• Repatriation: This will cover the cost of bringing you back to the UK in the event of an emergency 

  • Cancellation and curtailment: If you need to cancel your holiday before leaving, or end it prematurely, this lets you claim back any losses resulting from transport, accommodation and excursion cancellations or rearrangements 

  • Delayed and missed departures: You’ll be able to claim for the cost of rearranging your flights if you miss your departure as a result of circumstances beyond your control, such as adverse weather or a car breakdown 

  • Travel abandonment: If you’re forced to abandon your holiday entirely due to an insured event occurring, you’ll be protected against any resulting financial loss 

  • Baggage: This cover lets you claim for the cost of replacing your possessions if your baggage is lost or stolen 

  • Passport: Passport cover lets you claim for the cost of getting a new passport if you lose yours, while some policies will also pay out for rearranged flights or accommodation while you wait for your emergency travel documents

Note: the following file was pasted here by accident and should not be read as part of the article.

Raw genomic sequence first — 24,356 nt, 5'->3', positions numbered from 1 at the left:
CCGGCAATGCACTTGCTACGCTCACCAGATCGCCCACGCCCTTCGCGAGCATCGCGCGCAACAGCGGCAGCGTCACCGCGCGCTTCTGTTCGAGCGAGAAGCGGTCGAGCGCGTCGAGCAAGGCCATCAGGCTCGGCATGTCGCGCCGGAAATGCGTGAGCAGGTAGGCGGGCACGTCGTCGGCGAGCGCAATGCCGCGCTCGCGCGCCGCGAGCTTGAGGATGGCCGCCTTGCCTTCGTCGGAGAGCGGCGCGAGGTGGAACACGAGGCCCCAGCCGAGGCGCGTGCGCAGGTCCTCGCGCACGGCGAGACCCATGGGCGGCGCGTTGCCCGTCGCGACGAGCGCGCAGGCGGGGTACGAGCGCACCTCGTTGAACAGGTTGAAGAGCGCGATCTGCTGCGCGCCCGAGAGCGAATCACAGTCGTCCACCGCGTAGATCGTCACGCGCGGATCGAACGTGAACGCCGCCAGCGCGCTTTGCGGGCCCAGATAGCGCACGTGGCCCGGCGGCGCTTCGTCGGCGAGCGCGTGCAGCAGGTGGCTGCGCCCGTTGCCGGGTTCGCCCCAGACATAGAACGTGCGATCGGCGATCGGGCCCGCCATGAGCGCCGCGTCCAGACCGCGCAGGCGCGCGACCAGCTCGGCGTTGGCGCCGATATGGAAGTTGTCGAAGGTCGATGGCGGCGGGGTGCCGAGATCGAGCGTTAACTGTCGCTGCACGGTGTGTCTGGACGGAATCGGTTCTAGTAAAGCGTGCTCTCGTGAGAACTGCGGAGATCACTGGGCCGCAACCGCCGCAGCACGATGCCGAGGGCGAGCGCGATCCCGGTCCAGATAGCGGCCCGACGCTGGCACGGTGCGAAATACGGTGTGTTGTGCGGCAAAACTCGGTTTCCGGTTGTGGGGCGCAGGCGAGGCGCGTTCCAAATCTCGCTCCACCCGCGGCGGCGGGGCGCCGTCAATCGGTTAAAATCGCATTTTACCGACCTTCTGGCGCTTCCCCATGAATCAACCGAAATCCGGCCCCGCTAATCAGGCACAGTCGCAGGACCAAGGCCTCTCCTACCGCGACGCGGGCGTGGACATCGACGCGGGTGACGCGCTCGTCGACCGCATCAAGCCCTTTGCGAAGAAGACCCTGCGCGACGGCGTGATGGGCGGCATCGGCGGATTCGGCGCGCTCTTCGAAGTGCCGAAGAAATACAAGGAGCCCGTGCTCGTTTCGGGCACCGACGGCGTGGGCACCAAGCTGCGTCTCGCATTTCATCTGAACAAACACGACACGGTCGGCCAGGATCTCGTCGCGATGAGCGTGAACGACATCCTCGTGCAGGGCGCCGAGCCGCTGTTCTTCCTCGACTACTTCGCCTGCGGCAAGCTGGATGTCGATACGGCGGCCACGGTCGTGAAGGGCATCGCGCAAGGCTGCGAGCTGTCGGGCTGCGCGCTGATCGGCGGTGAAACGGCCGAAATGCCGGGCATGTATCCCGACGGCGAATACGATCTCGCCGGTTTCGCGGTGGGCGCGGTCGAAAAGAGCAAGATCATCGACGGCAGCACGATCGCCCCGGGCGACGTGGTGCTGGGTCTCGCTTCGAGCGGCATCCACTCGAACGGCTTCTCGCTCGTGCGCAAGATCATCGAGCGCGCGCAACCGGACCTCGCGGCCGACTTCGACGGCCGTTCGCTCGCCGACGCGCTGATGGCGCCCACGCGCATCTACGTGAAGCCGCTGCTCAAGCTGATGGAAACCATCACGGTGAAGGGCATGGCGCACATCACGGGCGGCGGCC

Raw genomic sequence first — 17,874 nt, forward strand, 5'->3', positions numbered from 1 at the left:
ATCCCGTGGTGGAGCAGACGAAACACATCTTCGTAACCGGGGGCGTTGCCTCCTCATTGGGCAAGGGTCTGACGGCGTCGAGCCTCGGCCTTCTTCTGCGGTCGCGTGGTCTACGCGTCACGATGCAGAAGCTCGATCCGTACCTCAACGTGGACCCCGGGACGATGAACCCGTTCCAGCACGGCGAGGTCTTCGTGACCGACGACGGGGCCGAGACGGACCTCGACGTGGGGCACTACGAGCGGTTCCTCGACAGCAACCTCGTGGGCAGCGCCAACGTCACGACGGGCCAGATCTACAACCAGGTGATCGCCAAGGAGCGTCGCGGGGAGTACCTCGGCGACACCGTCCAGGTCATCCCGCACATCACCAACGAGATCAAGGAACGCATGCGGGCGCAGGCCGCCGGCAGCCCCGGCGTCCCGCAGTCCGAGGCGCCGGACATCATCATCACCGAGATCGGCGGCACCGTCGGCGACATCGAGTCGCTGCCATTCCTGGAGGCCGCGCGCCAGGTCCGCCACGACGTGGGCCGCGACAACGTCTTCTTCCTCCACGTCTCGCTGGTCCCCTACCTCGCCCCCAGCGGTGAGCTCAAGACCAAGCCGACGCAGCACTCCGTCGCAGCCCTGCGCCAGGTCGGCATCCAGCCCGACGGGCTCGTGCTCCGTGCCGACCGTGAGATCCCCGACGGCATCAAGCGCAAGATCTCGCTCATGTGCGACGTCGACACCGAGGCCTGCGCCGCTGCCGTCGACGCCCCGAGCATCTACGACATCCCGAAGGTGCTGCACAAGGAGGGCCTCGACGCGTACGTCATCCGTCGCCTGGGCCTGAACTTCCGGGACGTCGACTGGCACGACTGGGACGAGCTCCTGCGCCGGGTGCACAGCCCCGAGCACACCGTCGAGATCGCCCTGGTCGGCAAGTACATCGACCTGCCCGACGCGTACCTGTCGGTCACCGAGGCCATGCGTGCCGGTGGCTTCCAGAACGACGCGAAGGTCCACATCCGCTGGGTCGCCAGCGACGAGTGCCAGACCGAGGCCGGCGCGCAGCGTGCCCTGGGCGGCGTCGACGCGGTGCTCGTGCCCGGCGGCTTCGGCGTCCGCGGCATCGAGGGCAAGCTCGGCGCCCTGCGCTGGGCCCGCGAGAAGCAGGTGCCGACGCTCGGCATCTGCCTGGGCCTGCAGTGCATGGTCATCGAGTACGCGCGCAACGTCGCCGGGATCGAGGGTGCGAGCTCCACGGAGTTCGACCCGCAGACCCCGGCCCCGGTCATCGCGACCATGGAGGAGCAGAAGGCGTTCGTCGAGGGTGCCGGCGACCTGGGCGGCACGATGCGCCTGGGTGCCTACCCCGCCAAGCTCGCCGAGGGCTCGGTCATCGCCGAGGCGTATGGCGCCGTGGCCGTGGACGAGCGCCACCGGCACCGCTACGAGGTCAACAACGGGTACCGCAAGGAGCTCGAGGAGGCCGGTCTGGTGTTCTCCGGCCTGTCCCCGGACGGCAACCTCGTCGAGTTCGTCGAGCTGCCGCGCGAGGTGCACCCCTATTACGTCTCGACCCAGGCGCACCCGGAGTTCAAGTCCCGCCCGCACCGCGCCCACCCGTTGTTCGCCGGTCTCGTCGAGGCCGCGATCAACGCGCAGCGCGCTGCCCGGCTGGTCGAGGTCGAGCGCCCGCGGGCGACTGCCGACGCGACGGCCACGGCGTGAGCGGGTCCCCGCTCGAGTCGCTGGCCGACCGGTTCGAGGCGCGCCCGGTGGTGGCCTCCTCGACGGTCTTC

• Personal liability: Personal liability policies let you claim back any costs that arise if you injure someone else or damage their property while abroad 

Travel insurance for South Africa: exclusions and things to watch out for 

Travel insurance policies can be lifesavers in a range of circumstances, but there may be occasions where you won’t be able to make a claim – watch out for: 

  • Pre-existing medical conditions: If you have a pre-existing medical condition such as diabetes, it’s vital you declare this when you take out cover. Not doing this is known as ‘non-disclosure’ and can invalidate your travel insurance policy. This potentially means you won’t be able to claim for the cost of medical treatment for the condition if it flares up while you’re away 

  • High-risk activities: If you’re planning on taking part in any high-risk activities like winter, water or adventure sports, you’ll need to take out a special policy to cover your medical costs – and often expensive equipment. If you’re planning on enjoy a safari or game drive while in South Africa, check this is covered on your policy as you might need to buy extra cover 

  • Alcohol and drugs: If any claims you make result from you being intoxicated – for example, if you injure yourself while drunk – then you won’t be covered for your losses